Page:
L.R., a 15-year-old female, presented to an emergency department with an inability to void for 13 hours, as well as lower abdominal pain. She denied significant past medical history, except anxiety. She denied trauma, sexual activity, menses, and drug use. She had no dysuria, and a urinalysis was negative. A Foley catheter was placed after a bedside bladder scan showed >600mL. She was taught to perform straight catheterization as needed and was discharged with a diagnosis of urinary retention.

Another episode of urinary retention occurred 2 weeks later, while on an airplane, which she attributed to anxiety from flying. She again had similar symptoms a few weeks later. The symptoms resolved each time with catheterization. She then was referred to our pediatric urology practice.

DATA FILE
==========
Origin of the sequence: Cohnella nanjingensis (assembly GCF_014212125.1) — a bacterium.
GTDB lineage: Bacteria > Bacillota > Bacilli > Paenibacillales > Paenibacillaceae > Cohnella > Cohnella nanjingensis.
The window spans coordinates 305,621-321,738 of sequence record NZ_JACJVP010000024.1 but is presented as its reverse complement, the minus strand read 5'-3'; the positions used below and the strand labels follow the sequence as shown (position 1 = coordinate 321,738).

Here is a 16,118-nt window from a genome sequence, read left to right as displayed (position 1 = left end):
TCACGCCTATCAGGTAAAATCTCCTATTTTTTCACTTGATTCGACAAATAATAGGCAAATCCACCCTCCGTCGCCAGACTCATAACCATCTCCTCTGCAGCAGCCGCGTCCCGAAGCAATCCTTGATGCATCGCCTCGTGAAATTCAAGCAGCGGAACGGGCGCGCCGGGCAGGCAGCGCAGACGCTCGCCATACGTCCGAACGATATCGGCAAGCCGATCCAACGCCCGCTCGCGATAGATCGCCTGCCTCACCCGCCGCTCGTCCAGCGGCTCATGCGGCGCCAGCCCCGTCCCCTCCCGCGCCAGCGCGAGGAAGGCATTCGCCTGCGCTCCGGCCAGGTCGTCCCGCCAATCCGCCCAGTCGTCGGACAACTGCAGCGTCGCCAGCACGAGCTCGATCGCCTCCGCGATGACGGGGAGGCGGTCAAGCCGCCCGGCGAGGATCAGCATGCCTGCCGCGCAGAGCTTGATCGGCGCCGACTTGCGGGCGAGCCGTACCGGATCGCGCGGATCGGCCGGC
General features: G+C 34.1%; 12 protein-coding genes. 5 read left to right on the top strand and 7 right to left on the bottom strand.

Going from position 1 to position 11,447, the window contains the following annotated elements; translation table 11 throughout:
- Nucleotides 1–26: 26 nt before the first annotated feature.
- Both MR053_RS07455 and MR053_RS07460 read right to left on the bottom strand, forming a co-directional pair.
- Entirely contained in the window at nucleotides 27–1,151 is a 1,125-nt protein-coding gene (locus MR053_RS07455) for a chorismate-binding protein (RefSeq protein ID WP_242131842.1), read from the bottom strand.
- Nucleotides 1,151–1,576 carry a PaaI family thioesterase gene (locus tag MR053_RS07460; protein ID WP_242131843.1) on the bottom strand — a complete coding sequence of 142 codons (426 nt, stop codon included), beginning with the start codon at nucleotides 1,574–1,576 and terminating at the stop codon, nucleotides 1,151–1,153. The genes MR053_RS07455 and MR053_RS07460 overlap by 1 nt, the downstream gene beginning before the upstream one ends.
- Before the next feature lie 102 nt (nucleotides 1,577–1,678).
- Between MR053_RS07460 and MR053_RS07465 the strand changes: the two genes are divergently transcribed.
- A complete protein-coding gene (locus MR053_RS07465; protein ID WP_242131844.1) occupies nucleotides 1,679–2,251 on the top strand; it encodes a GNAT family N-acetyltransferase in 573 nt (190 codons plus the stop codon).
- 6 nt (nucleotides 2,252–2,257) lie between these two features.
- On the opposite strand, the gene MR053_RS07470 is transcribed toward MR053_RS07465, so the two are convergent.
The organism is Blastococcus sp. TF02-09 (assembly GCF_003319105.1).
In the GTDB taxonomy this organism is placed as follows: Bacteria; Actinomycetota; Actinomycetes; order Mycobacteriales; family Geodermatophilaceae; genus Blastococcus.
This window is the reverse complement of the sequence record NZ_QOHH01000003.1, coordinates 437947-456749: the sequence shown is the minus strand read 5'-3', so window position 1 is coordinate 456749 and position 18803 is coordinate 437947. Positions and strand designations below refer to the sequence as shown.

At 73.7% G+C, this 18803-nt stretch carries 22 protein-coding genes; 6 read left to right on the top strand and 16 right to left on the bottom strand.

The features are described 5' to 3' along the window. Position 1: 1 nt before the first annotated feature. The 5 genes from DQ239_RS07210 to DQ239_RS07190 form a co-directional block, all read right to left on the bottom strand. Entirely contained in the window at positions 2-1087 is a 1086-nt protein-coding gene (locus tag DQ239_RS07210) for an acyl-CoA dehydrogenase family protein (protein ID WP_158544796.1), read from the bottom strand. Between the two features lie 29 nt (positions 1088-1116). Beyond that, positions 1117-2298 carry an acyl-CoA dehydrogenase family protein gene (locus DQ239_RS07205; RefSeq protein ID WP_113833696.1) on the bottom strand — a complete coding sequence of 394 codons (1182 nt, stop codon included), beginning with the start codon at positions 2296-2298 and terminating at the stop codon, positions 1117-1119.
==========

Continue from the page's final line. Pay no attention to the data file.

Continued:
On physical examination, her abdomen was soft and non-tender and the bladder was not palpable. She had normal appearing external female genitalia, her lower back was normal on exam, and she ambulated with a normal gait. A post-void bladder scan demonstrated >400 mL.

A renal bladder ultrasound and an MRI of her lumbosacral spine were ordered. MRI of the spine was unremarkable for spinal pathology. Ultrasound demonstrated a normal appearing bladder that was compressed by a posterior 14 x 7.5 cm fluid-filled structure.

What is the most likely diagnosis?

What is your diagnosis?

Have you figured out this issue's diagnosis? Submit it below. The first person with the correct answer will be recognized in the next issue of Children's Doctor.

My Diagnosis

Next Steps
Mother and daughter talking


With our patient portal you can schedule appointments, access records, see test results, ask your care provider questions, and more.

Boy getting height measured

Subscribe to Health Tips

Subscribe to our Health Tips enewsletter to receive health and wellness tips from the pediatric experts at CHOP.